Spoiler for Nethack

In Nethack, you need seven candles for the candelabrum to get past the vibrating square and into Gehennom. Unlike most other things in Nethack, to be useful, these candles do not have to be uncursed.

Although a candle may be viewed as "primitive" because it uses fire as its source of illumination, candlelight contains an almost mystical quality that cannot be duplicated by any form of electricity. Lightbulbs may have replaced fire as a way to see in the dark, but in the transition, we have lost the richness of shadows.

The yellows, oranges, and reds of a burning candle speak to us on an unconscious level, to a primal instinct in man that finds comfort in the mastery of fire. Seduction, through candles, is but one manifestation of a its luxurious speech. A candlelit room, though dynamic in its flickering sparks and dancing darknesses, is also inherently calming. How easy it is to lose yourself in such a place; how easy it is to lose your time in the glint of a candlelit room.

A candle's primary purpose is not to provide light or warmth for us. Nor is it a simple decoration for a table or bookshelf. On some level, a candle is a reminder that we are human, and that nature will always be in us and around us.

By John Barnes
Tor Books (December 2000)

Candle is a not too distant sci-fi story centering on a man named Currie Curran. As the story opens we’re introduced to Curran, his wife Mary, Resuna and One True.

Resuna and One True are "memes": a sort of software that runs in the computer that is a human’s brain. One True is a group consciousness that is realized through the constant connection of millions of Resuna running in millions of people, connected by a hardware device installed in each person’s head.

We find out later in the story that there used to be hundreds of different memes running loose in the world. They were created by people around the time of Curran’s birth, and function much like a computer virus. Their primary goal is to spread themselves to other people, with secondary goals like causing mayhem or creating a power base of slaves for the creator of the meme to control.

After years of war, during which memes took control of humans and used them to fight other humans controlled by other memes, One True emerged as the winner and now dominates the planet. Every human being on Earth is required to have Resuna installed and be controlled by One True (although One True would say it doesn’t actually control anyone, it just helps them when they need it).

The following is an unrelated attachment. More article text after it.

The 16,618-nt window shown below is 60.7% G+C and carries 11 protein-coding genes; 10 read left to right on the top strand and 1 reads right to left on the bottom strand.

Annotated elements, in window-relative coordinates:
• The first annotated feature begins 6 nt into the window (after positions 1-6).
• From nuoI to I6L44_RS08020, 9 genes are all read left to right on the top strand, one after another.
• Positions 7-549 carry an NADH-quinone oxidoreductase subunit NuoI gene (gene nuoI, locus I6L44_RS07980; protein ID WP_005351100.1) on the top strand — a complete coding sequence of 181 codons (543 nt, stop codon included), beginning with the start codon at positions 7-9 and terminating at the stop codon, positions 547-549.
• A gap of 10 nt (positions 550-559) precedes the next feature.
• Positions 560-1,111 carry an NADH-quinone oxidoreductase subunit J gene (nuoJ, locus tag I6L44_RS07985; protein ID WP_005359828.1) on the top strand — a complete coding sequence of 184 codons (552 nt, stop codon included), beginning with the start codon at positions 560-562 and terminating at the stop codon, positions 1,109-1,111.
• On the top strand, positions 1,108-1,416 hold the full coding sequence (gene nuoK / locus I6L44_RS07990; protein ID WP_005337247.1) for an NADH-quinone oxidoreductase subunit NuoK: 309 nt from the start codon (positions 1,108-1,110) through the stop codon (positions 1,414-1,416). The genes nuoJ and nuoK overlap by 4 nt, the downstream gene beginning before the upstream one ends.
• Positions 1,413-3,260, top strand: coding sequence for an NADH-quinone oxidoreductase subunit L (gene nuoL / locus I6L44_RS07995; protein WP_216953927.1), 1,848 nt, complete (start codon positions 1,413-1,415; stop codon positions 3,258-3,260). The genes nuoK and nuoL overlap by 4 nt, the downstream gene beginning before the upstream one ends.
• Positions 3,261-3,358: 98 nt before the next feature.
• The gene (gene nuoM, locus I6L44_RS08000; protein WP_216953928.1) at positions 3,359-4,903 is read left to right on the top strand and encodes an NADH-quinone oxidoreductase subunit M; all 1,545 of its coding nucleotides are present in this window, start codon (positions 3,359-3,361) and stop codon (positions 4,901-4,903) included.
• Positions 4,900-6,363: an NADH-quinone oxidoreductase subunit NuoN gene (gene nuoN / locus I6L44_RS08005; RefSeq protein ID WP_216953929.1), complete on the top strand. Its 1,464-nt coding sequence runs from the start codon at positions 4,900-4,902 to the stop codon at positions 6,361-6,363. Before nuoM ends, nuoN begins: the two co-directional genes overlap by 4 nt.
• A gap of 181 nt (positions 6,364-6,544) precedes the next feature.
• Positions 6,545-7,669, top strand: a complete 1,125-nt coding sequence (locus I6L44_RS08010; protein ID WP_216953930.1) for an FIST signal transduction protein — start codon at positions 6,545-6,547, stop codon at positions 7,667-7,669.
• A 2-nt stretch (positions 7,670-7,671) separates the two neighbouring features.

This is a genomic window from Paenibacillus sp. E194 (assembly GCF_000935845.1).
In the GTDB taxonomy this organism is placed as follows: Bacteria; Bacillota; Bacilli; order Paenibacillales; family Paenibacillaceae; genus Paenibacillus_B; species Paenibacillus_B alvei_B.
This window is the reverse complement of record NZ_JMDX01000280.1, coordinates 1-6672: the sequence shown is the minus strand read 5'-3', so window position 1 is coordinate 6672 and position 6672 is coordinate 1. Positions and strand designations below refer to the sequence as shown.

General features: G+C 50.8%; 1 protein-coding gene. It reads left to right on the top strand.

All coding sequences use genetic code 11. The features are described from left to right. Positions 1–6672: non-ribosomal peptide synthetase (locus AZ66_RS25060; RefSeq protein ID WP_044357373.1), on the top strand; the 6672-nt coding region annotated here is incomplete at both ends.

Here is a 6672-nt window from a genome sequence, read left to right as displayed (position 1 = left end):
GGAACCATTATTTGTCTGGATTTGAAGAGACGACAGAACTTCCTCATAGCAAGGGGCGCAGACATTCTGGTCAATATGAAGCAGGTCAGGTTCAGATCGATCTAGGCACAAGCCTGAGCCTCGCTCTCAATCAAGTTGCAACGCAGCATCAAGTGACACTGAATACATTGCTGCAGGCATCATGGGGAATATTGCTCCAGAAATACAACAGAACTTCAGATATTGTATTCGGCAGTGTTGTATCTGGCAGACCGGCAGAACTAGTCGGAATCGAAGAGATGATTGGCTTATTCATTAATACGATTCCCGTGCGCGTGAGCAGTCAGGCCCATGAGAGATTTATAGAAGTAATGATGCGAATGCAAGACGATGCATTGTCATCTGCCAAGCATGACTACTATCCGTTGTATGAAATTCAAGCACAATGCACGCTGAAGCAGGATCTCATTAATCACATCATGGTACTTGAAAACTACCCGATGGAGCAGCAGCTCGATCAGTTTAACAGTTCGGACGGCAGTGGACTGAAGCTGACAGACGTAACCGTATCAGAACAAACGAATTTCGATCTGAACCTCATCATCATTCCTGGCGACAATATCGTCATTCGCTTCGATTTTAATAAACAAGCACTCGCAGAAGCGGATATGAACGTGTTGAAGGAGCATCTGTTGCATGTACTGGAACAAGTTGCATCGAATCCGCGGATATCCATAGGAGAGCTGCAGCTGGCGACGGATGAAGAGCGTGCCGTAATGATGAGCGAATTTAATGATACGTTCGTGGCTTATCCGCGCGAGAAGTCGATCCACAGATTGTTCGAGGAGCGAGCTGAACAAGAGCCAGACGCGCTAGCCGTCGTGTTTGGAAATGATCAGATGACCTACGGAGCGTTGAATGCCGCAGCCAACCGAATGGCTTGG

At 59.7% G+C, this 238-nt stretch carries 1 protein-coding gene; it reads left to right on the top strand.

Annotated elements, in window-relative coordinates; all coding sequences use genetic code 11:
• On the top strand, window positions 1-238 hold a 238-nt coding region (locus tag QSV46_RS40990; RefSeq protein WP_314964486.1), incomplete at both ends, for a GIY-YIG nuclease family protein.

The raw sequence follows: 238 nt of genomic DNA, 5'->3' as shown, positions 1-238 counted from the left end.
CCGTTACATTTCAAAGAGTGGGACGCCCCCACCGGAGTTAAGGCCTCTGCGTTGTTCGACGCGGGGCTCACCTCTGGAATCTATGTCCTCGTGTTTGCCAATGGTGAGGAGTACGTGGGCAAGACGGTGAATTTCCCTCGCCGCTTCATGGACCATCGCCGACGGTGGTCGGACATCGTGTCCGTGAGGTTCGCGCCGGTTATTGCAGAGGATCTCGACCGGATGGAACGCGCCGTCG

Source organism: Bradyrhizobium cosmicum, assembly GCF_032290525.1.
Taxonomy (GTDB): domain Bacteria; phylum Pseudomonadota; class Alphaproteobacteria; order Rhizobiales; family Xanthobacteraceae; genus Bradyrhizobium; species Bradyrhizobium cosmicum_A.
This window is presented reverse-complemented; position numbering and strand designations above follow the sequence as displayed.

Curran is a retired Cowboy Hunter. Cowboys are people who somehow got lose of Resuna, or avoided having it installed in the first place. Cowboys live free lives in the unpopulated wild remains of the Earth. Cowboy hunters track them down and try to capture them alive, so they can have Resuna installed.

The first chapter sees One True ask Curran to come out of retirement and hunt down the last Cowboy on Earth, Lobo. Lobo was that last Cowboy Curran ever tracked, and in their last encounter he thought he saw him die. That was a decade ago, but now Lobo has appeared again.

The next 80 pages have us following Curran while he tracks Lobo in the snowy mountains. As most people do, I had read the back of the book and knew that at some point Curran would be capture by Lobo and have his Resuna deactivated, and see Curran join Lobo against One True and ultimately free the world from it.

Since Curran's capture happens after only 80 pages, and I figured the rest of the story would explain how these two new buddies would take on the world, and it’s evil Big Brother, and finally win freedom for all and probably get a girl or two along the way.

But no. Instead, these two guys spend a great deal of time sitting in a hot tub together talking about their pasts. That’s it.

The stories of their respective pasts tell of all their own adventures during the "meme wars" where memes fought for supremacy, and how Curran came to be a hunter and Lobo the hunted. That’s it.

After 200 pages of that, they have a fight and Lobo runs away. One True’s other hunters catch lobo and Curran turns himself in and has Resuna reinstalled.